Football Fans Get Their 15 Minutes on (and for!) Samsung HDTVs


Samsung partnered with the NFL to bring football fandom to the big screen. See a couple of the TV ads, lengthened for the 'net, at That's How I See It. A spot I've seen often is the one where a dad gives his son a Vikings helmet, heirloom-style, to wear while watching TV.

In general I feel like we've seen too much of this kind of thing before. (See fans! Fans like you! Fetch wallet!) But if you feel closely affiliated with a certain football team, maybe getting recognized by a big brand always feels fresh. Kinda like how I feel every time a rapper shouts my area code into a mic.

by Angela Natividad    Sep-10-08    
Topic: Brands, Campaigns, Commercials, Online, Television

Nibble Celery and Peanut Butter off Arthur's Face!


Arthur is among the few kid shows I still feel okay watching. It's wholesome, square and enriched with feel-good lessons.

Anywho, CVS and Hefty licensed Arthur's name and likeness to promote products, like the charming paper plate at left, to kids (and possibly nostalgic quarter-lifers). One plate by itself is friendly enough, but check out this disembodied constellation of Arthur characters, all ready to bear slices of cake on their noses. It's unsettling.

You know how lets you turn photos into stamps? I bet one day Hefty'll do that with paper dishware. Why eat off a fictional acquaintance when you could be scooping peanut butter out of Kid Sister's right earlobe?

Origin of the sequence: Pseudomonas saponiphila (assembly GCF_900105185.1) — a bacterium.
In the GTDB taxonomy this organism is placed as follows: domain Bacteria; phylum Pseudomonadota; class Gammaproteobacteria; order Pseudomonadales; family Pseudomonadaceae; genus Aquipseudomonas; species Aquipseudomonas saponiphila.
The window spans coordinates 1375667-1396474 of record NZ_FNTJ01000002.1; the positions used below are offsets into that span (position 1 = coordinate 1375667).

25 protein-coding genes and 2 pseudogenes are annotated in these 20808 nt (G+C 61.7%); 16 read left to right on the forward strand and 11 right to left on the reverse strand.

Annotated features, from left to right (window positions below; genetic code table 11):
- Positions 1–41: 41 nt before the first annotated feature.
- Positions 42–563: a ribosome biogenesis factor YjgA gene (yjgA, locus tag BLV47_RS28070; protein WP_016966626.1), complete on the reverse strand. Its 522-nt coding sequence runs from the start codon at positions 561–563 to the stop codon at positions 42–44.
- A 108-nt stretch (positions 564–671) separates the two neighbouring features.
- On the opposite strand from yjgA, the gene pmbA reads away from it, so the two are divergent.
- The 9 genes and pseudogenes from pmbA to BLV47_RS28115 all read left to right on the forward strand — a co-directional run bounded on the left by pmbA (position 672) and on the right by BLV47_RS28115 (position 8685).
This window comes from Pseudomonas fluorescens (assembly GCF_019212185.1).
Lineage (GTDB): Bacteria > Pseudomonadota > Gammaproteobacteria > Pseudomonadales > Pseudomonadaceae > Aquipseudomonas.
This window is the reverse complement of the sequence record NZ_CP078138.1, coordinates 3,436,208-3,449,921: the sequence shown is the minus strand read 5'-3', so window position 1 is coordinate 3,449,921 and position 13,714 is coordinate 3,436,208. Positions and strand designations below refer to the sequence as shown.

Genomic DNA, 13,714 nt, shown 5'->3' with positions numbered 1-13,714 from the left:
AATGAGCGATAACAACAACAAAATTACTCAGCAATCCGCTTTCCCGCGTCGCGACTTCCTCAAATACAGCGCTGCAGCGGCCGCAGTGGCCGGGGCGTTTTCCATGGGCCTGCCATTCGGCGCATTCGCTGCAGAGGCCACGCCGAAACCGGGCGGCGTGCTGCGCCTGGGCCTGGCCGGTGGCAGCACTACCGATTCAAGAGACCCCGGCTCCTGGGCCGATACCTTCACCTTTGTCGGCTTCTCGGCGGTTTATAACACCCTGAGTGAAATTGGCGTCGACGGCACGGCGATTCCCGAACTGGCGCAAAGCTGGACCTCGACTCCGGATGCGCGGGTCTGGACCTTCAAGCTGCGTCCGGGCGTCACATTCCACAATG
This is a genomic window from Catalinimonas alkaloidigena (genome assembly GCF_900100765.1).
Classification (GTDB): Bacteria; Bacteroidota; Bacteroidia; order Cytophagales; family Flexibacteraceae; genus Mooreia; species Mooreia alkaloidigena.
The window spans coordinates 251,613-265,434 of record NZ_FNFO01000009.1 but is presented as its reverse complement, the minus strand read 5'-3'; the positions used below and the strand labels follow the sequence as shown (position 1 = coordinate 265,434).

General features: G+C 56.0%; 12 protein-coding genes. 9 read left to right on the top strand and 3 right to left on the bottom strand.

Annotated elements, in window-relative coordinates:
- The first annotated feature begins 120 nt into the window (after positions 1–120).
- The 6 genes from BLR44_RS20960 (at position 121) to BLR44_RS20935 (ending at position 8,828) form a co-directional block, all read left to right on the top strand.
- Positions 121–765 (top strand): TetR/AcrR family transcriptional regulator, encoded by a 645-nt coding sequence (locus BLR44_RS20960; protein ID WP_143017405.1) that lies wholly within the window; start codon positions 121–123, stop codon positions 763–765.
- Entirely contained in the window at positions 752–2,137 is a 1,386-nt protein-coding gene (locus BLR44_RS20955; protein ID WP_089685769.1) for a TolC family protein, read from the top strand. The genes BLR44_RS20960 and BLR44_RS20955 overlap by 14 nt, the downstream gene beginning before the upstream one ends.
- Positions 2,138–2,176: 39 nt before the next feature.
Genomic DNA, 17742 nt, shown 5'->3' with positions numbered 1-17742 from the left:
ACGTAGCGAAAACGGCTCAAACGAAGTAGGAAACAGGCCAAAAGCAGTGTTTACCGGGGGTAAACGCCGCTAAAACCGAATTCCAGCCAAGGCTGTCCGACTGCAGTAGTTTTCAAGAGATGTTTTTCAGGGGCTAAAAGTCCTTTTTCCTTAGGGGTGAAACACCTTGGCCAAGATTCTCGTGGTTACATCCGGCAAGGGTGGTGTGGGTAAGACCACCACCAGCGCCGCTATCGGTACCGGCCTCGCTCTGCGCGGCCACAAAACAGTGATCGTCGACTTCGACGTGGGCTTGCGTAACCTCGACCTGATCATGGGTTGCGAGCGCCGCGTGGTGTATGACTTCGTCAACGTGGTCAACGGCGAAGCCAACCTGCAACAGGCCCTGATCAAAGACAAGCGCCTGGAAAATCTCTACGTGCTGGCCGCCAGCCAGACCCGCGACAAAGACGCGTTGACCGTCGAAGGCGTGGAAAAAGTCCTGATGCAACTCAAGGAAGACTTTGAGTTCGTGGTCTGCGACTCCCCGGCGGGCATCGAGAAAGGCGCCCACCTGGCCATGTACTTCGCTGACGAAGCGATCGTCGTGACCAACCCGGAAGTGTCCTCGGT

by Angela Natividad    Sep- 9-08    
Topic: Brands, Packaging, Sponsorship, Television

Will Barefaced (and Barebottomed) Sexism Win Ecko an Audience?


Some chick sent us an email just dripping with faux indignation. It was all, "Have you seen this site? There hasn't been anything so demeaning to women in the history of the internet!" Don't be a tease, honey, just say it: DEAR ADRANTS, PLEASE WHORE ECKO MFG.

And boy is it worthy. The job ECKO MFG tries accomplishing, with almost cheesy earnestness, is stirring drama over Ecko's "SEXIST!!!" manufacturing practices: bikini-clad women stitching jeans together. It could be The Stepford Sweatshop -- if Connecticut were ruled by frat boys and not WASPs.

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by Angela Natividad    Sep- 9-08    
Topic: Brands, Campaigns, Online, Racy, Strange

Miley Cyrus Stripped, Michelob Reinvigorated, Copyranter Quits (Again)


- Copyranter calls it quits. Again. Don't worry, he'll still be writing for Animal New York, and he's open to sponsorship.

- Speaking of sponsorship, HBO whips out some wad for web celebs like lonelygirl15. The network is rounding up YouTube headliners for a web series called Hooking Up. Witness the lameness.

- Degourget doesn't like Esquire's first-ever digital magazine cover, which was sponsored by the "ugly-assed Ford Flex." The price we pay for bells and whistles.